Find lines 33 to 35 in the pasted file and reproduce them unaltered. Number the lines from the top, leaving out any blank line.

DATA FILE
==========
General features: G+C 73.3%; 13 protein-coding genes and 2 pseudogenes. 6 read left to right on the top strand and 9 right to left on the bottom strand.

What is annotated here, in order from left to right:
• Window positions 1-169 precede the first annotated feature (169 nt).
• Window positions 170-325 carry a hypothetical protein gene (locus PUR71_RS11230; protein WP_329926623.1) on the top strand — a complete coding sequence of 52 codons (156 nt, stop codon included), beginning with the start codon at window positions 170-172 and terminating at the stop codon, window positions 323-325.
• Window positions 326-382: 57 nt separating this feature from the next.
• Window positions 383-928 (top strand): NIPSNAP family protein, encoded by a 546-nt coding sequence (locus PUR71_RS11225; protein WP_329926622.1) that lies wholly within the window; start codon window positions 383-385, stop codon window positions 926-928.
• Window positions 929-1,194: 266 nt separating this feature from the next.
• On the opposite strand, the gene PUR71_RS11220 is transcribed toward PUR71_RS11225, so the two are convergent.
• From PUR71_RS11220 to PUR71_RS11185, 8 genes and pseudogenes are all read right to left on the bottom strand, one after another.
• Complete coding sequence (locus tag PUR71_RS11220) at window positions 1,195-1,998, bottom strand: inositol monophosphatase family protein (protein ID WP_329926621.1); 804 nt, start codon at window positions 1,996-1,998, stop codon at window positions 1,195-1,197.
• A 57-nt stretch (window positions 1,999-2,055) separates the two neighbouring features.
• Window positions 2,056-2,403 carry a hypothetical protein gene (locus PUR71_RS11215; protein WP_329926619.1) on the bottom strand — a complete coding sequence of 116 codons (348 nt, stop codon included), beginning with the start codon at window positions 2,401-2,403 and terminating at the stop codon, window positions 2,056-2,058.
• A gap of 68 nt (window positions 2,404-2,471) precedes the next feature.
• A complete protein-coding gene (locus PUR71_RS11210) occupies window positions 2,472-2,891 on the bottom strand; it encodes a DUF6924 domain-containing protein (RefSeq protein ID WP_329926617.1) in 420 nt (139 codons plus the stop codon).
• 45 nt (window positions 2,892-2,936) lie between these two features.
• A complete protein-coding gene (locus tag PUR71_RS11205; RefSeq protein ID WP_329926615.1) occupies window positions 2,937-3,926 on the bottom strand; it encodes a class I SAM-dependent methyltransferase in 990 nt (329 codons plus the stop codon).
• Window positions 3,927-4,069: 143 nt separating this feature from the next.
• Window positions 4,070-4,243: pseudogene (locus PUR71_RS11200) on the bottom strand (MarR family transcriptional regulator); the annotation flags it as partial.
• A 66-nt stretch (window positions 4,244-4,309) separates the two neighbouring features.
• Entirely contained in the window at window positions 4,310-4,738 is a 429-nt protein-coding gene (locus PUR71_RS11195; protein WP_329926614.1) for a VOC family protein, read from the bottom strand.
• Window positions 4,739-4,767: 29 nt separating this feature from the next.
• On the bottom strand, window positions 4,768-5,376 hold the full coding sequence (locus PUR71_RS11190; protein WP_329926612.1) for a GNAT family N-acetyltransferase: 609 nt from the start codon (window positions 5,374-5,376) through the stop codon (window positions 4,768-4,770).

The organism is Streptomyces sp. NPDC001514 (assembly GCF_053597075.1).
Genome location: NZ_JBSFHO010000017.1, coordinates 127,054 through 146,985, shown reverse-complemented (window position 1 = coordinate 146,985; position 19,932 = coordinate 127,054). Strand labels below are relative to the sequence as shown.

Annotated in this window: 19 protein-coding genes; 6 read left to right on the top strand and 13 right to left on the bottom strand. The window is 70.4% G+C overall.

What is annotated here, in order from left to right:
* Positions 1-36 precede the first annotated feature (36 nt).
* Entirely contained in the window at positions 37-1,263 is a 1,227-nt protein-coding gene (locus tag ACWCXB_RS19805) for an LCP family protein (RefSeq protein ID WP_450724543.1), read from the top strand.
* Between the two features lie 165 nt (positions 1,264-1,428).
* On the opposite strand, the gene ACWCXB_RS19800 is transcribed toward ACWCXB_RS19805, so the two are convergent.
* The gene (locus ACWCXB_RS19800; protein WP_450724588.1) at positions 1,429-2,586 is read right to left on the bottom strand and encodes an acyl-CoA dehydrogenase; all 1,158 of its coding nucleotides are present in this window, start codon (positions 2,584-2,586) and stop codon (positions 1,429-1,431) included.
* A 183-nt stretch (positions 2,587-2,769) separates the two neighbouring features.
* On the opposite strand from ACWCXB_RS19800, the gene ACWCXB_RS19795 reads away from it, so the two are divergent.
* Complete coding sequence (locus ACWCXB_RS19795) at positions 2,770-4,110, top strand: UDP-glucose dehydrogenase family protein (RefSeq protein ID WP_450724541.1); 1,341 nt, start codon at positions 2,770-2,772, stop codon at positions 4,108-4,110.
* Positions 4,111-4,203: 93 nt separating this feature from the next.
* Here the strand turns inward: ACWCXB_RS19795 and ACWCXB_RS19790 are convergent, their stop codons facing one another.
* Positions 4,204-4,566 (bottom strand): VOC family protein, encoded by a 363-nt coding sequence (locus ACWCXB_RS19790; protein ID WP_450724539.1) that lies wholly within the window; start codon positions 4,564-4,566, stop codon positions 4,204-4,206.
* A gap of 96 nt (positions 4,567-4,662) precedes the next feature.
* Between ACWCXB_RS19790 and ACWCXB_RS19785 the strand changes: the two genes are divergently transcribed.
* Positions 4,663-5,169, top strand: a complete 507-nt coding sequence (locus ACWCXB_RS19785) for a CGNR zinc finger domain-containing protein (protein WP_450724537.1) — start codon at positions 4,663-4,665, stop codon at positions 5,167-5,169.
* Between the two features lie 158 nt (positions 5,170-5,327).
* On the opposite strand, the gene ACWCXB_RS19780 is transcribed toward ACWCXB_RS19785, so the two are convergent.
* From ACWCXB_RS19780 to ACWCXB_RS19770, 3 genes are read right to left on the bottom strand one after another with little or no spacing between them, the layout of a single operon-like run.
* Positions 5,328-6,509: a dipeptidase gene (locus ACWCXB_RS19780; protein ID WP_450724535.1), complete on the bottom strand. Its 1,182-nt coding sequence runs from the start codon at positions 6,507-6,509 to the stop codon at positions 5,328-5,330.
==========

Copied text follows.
* On the opposite strand from ACWCXB_RS19800, the gene ACWCXB_RS19795 reads away from it, so the two are divergent.
* Complete coding sequence (locus ACWCXB_RS19795) at positions 2,770-4,110, top strand: UDP-glucose dehydrogenase family protein (RefSeq protein ID WP_450724541.1); 1,341 nt, start codon at positions 2,770-2,772, stop codon at positions 4,108-4,110.
* Positions 4,111-4,203: 93 nt separating this feature from the next.